Last Updated: October 3, 2023
Efrén Nava’s Amá is his Superwoman—or Soperwoman, named after the delicious Mexican sopes his mother often prepares. Both Amá and Apá work hard all day to provide for the family, making sure Efrén and his younger siblings Max and Mía feel safe and loved. But Efrén worries about his parents; although he’s American-born, his parents are undocumented. His worst nightmare comes true one day when Amá doesn’t return from work and is deported across the border to Tijuana, México. Now more than ever, Efrén must channel his inner Soperboy to help take care of and try to reunite his family.
Mia Tang has a lot of secrets. Number 1: She lives in a motel, not a big house. Every day, while her immigrant parents clean the rooms, ten-year-old Mia manages the front desk of the Calivista Motel and tends to its guests. Number 2: Her parents hide immigrants. And if the mean motel owner, Mr. Yao, finds out they’ve been letting them stay in the empty rooms for free, the Tangs will be doomed. Number 3: She wants to be a writer. But how can she when her mom thinks she should stick to math because English is not her first language? It will take all of Mia’s courage, kindness, and hard work to get through this year. Will she be able to hold on to her job, help the immigrants and guests, escape Mr. Yao, and go for her dreams?
Through a series of poems, a young girl chronicles the life-changing year of 1975, when she, her mother, and her brothers leave Vietnam and resettle in Alabama.
Zomorod (Cindy) Yousefzadeh is the new kid on the block…for the fourth time. California’s Newport Beach is her family’s latest perch, and she’s determined to shuck her brainy loner persona and start afresh with a new Brady Bunch name—Cindy. It’s the late 1970s, and fitting in becomes more difficult as Iran makes U.S. headlines with protests, revolution, and finally the taking of American hostages. Even puka shell necklaces, pool parties, and flying fish can’t distract Cindy from the anti-Iran sentiments that creep way too close to home. A poignant yet lighthearted middle grade debut from the author of the best-selling Funny in Farsi.
Soledad has always been able to escape into the stories she creates. Just like her mother always could. And Soledad has needed that escape more than ever in the five years since her mother and sister died, and her father moved Sol and her youngest sister from the Philippines to Louisiana. After her father leaves, all Sol and Ming have is their evil stepmother, Vea. Sol has protected Ming all this time, but then Ming begins to believe that Auntie Jove—their mythical, world-traveling aunt—is really going to come rescue them. Can Sol protect Ming from this impossible hope?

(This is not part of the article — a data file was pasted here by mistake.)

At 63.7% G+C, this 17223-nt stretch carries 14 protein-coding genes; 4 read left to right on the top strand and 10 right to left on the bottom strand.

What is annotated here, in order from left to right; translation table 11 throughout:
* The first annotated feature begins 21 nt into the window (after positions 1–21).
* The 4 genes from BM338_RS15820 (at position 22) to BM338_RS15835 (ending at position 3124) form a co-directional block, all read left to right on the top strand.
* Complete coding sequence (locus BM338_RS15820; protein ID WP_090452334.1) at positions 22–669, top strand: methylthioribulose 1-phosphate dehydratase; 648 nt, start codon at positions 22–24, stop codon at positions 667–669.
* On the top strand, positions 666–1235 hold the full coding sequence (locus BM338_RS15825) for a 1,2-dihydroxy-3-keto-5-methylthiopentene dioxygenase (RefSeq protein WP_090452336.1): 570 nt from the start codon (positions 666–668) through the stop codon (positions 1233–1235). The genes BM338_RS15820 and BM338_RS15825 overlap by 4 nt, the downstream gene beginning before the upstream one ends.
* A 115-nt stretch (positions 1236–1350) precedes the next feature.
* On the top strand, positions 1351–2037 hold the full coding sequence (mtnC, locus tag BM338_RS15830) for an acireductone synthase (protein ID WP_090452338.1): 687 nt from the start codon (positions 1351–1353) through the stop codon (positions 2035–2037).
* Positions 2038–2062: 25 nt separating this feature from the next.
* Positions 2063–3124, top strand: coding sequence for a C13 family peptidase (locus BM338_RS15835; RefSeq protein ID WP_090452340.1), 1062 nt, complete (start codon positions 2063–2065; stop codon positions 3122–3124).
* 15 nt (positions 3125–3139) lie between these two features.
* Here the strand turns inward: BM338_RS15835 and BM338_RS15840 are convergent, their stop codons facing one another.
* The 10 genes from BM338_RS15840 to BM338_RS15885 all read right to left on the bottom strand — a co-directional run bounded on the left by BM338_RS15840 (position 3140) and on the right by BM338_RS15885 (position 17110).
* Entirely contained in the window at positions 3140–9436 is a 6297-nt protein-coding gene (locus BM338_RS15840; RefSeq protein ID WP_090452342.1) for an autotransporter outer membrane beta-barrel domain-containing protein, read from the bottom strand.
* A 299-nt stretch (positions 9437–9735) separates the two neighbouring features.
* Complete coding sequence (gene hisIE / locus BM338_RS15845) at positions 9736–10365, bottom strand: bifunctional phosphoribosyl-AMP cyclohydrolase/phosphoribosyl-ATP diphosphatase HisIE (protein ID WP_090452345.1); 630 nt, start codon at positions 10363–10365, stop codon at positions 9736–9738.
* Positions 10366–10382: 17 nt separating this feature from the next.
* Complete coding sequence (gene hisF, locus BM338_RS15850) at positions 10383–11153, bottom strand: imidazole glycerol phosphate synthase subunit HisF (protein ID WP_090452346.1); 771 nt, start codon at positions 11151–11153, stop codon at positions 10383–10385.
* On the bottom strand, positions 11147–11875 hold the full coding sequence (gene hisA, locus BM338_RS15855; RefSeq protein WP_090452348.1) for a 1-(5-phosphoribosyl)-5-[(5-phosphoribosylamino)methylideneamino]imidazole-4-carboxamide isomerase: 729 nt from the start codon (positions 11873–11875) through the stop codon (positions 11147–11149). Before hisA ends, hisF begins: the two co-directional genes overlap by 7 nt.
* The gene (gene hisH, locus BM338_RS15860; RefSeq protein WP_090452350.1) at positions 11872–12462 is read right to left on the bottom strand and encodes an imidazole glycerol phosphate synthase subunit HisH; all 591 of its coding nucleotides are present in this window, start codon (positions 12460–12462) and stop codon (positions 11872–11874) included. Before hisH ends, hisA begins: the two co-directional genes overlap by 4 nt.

Nine-year-old Betita and her parents fled Mexico after her uncle was killed by the cartels, and settled in Los Angeles seeking political asylum and safety in what her father calls Aztlan, the land of the cranes; but now they have been swept up by by the government’s Immigration Customs Enforcement, her father deported back to Mexico, and Betita and her mother confined in a family detention camp–Betita finds heart in her imagination and the picture poems her father taught her, but each day threatens to further tear her family apart.
Fourteen-year-old Ahmed, a Syrian refugee, and thirteen-year-old Max, an American boy, are bound by a secret that sets them on the adventure of a lifetime.
Twelve-year-old Jaime makes the treacherous journey from his home in Guatemala to his older brother in New Mexico after his cousin is murdered by a drug cartel.
Sent with her mother to the safety of a relative’s home in Cincinnati when her Syrian hometown is overshadowed by violence, Jude worries for the family members who were left behind as she adjusts to a new life with unexpected surprises.